By Sabrina Hornung
Our opinion: We’re like canaries in the carbon shaft.
There’s been a low rumble on the prairie this winter and for once it’s not due to the weather. Summit Carbon Solutions is looking to lay more than 2000 miles of carbon capture pipeline, going through five states and linking to 31 ethanol plants and one fertilizer plant, carbon being a waste product of ethanol plants.
The end of the carbon line would ultimately end up just northwest of Bismarck and in the Hazen area near Beulah and good ol’ Governor Burgum is one of their biggest cheerleaders.
I find it telling that the most powerful man in North Dakota wants to treat our state as a dump ground for hazardous waste, I mean… pumping a waste product into the earth – what could possibly go wrong?
With regard to the pipeline, when or if there’s a Carbon leak, it’s colorless and odorless. It sucks the oxygen out of the air, causing whoever is nearby, livestock or humans, to suffocate. It’s heavy and lies close to the ground so a basement won’t help you. One farmer from Leola SD mused that it would be best to climb a tree in case of a leak. If only we’d have known about this BEFORE a large number of the shelterbelts had been removed.
Yessiree, Governor Burgum was voted Forbes best entrepreneurial governor in the nation in 2017 and he’s thinking what’s best for the pocket book rather than the folks who voted for him.
At least Harold Hamm can sleep well knowing you get what you pay for when it comes to North Dakota politicians.
So Doug, let’s get real for a moment here, shall we?
You might not realize this, but some of us still live out on the prairie. We’re resourceful people and oftentimes we have to wear a number of hats to keep our communities safe and thriving. Many make their living off of this land that you’re in favor of desecrating with this pipeline.
I’ve run into a lot of farmers out here who are clearly not in favor of these easements. They worry about how their land will be altered. They worry about disturbances in their topsoil and how that will affect their future crops. They’re worried about their livestock getting injured, and their water getting polluted. This land isn’t just a hobby, it’s their livelihood, their legacy. It's their way of life.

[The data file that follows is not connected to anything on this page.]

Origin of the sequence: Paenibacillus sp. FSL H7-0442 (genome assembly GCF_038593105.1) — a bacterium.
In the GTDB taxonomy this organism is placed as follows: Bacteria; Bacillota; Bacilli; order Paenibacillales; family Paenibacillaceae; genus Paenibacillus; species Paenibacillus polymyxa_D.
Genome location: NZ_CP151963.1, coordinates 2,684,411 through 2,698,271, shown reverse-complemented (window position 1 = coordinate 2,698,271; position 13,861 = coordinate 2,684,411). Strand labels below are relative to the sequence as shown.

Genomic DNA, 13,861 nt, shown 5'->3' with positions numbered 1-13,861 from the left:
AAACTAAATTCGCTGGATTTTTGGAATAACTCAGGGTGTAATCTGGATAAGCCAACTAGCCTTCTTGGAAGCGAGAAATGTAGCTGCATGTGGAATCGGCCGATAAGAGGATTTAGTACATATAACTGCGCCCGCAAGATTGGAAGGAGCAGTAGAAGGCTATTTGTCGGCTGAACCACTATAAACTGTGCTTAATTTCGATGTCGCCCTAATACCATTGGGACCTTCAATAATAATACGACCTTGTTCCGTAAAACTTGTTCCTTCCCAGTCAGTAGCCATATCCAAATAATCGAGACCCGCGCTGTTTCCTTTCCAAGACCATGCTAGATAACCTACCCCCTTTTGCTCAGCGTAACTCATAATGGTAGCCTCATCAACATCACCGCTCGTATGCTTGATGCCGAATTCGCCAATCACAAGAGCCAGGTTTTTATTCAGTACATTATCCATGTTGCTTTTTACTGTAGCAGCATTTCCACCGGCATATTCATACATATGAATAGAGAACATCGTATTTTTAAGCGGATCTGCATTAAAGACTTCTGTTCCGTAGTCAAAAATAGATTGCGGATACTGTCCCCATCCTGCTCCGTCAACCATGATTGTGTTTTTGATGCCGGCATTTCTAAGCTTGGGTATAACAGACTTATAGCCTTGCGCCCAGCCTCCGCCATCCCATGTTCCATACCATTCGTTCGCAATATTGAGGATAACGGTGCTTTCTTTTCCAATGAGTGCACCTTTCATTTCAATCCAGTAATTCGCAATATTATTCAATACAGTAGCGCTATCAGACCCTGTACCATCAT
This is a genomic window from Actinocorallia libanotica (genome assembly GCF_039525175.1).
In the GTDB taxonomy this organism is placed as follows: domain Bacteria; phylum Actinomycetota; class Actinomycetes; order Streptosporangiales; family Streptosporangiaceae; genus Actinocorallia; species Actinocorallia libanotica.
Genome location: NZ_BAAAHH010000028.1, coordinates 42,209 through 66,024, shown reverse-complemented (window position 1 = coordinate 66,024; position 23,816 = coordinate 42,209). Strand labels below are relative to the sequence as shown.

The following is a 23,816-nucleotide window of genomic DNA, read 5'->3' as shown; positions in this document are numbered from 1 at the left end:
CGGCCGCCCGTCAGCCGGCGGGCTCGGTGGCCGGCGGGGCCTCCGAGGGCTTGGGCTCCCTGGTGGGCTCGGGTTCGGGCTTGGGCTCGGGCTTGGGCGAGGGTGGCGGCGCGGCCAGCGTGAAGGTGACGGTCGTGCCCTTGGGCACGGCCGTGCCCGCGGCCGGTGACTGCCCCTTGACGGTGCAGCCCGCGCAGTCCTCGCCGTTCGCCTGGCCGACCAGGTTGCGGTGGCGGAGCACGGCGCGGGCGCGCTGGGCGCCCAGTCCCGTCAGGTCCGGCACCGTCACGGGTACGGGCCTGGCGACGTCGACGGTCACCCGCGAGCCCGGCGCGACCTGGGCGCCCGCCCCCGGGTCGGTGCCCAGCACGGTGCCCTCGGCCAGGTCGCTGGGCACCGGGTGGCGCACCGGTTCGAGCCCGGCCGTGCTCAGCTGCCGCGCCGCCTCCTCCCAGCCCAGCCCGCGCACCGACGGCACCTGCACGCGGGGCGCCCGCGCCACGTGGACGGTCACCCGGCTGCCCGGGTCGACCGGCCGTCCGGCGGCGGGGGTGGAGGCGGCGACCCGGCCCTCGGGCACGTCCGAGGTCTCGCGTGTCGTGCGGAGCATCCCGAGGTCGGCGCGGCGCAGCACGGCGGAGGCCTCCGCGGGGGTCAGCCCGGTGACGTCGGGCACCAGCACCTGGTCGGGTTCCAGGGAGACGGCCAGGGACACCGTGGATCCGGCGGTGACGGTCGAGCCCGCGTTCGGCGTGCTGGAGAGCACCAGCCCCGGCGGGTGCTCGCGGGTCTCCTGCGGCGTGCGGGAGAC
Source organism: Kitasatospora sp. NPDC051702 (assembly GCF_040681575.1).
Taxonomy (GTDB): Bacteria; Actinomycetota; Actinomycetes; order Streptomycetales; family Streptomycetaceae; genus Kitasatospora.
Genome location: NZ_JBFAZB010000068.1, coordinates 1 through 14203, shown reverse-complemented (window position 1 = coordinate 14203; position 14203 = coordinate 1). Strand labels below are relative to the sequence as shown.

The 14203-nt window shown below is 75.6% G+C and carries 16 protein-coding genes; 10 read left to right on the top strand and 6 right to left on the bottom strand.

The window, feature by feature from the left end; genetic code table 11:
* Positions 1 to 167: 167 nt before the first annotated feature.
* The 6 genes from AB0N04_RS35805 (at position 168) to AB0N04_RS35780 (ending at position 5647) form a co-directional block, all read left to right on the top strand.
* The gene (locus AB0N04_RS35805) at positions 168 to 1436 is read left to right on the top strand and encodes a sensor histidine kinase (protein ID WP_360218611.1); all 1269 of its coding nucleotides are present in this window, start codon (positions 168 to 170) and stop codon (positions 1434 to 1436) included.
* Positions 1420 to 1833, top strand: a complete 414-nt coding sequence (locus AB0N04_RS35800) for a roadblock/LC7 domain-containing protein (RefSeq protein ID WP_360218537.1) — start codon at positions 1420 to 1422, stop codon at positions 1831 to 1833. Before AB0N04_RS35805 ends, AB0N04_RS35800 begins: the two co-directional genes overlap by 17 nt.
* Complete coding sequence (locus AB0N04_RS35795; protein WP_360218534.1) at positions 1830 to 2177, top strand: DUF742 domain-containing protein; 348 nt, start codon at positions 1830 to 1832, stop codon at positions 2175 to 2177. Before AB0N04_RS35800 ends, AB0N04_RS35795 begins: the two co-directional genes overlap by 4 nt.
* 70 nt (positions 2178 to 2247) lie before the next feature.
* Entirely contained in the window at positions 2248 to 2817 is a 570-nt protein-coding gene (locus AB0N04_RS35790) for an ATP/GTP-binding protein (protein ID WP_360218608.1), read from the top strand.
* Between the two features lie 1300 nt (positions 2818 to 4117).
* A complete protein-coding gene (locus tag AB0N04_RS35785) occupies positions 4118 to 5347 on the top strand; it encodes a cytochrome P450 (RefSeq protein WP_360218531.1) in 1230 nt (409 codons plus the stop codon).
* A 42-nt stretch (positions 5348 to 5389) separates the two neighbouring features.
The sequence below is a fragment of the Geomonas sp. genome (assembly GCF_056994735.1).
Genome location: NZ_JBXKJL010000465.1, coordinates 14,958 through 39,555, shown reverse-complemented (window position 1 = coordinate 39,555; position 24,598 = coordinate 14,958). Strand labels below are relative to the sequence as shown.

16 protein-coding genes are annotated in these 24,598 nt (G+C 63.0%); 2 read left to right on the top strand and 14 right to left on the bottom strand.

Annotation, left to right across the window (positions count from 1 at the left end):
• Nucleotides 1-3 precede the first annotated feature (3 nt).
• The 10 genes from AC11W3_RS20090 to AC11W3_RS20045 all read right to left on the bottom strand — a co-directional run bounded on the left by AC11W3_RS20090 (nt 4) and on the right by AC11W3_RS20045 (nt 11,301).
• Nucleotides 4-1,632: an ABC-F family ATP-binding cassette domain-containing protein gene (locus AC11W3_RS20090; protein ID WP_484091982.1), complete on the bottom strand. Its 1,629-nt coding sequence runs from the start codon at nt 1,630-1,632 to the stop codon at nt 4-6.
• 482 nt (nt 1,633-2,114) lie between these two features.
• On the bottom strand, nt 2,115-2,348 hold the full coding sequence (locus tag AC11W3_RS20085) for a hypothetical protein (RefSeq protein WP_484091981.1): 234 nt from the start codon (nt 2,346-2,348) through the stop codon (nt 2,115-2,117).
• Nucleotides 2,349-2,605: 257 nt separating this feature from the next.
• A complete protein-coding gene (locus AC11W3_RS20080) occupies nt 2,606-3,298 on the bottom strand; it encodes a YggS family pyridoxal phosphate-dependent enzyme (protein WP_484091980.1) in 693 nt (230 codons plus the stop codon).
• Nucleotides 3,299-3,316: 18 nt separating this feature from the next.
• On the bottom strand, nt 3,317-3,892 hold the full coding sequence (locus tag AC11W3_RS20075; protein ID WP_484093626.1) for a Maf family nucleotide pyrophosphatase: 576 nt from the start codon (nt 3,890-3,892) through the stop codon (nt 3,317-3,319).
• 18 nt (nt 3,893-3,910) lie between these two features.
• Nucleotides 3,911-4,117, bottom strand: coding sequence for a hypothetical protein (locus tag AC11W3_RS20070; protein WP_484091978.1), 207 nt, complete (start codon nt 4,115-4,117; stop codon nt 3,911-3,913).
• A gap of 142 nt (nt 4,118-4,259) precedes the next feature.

And no, these landowners aren’t falling prey to propaganda. The third party Summit reps hosting Q&A meetings in rural North Dakota are providing more Qs than As, encouraging folks not to talk to their neighbors about their easements and not to consult lawyers, because then they can’t work it out together. If they keep talking like that, they might end up as my next manipulative ex-boyfriend.
On February 25 a Q&A meeting was held in Wishek and a lot of questions were asked ranging from environmental issues, to ag issues to what kind of training and equipment first responders will need in case of an emergency. The reps’ answer was, “Well, that’s above my paygrade,” or “It’s too early to tell.”
Yeah, because we’re the canaries in this carbon shaft.
S-U-B-M-I-T TO S-U-M-M-I-T— GOOOO CARBON! Now hold your pom poms Doug...
There are two rural hospitals in McIntosh County. Wishek has 24 beds, Ashley has 20 beds. Lehr is the smallest town in the nation to occupy two counties and in case of a really BAD emergency, the McIntosh County side of Lehr would be lucky to have a bed. As for the Logan County side of Lehr, we’ll just hope they’re good at holding their breath.
It’s almost as if these Summit folks don’t really care about getting people to willingly sign on, I suppose they suspect they’ll have the governor’s blessing to cry eminent domain– but according to one rep when asked, they “don't like to use those words,” then again I suppose they leave a bitter taste in their mouths considering the lawsuit going on in Iowa.
In fact, Summit’s people didn’t even grace the County Commission with their presence until March 10. I can tell you, the commissioners were anything but impressed by their lack of communication.
They are in charge of emergency services and their phones have been ringing off the hook from not only folks from their county but from surrounding counties. This not only made Summit look bad. It made the Commissioners look bad, and the difference is, I know those commissioners are good people– they work for the common good of the county, they aren’t treating their constituents like they’re disposable and they’re definitely not campaigning for greener pastures.
No one from Summit contacted the local press to let anyone know what was going on. In fact, there were a number of phone calls at the newspaper office from concerned citizens wondering if anyone at the paper knew about that February meeting.
To quote the ND artist Modern Man, “Talk is cheap and money doesn’t talk, it screams.”
I don’t own land and I don’t have a pony in the show but I sure hope for the best for these landowners. No one wants to see their neighbors suffer. No one wants to see their neighbors exploited. I hope they put up one heckuva fight – this is a story to keep an eye on.
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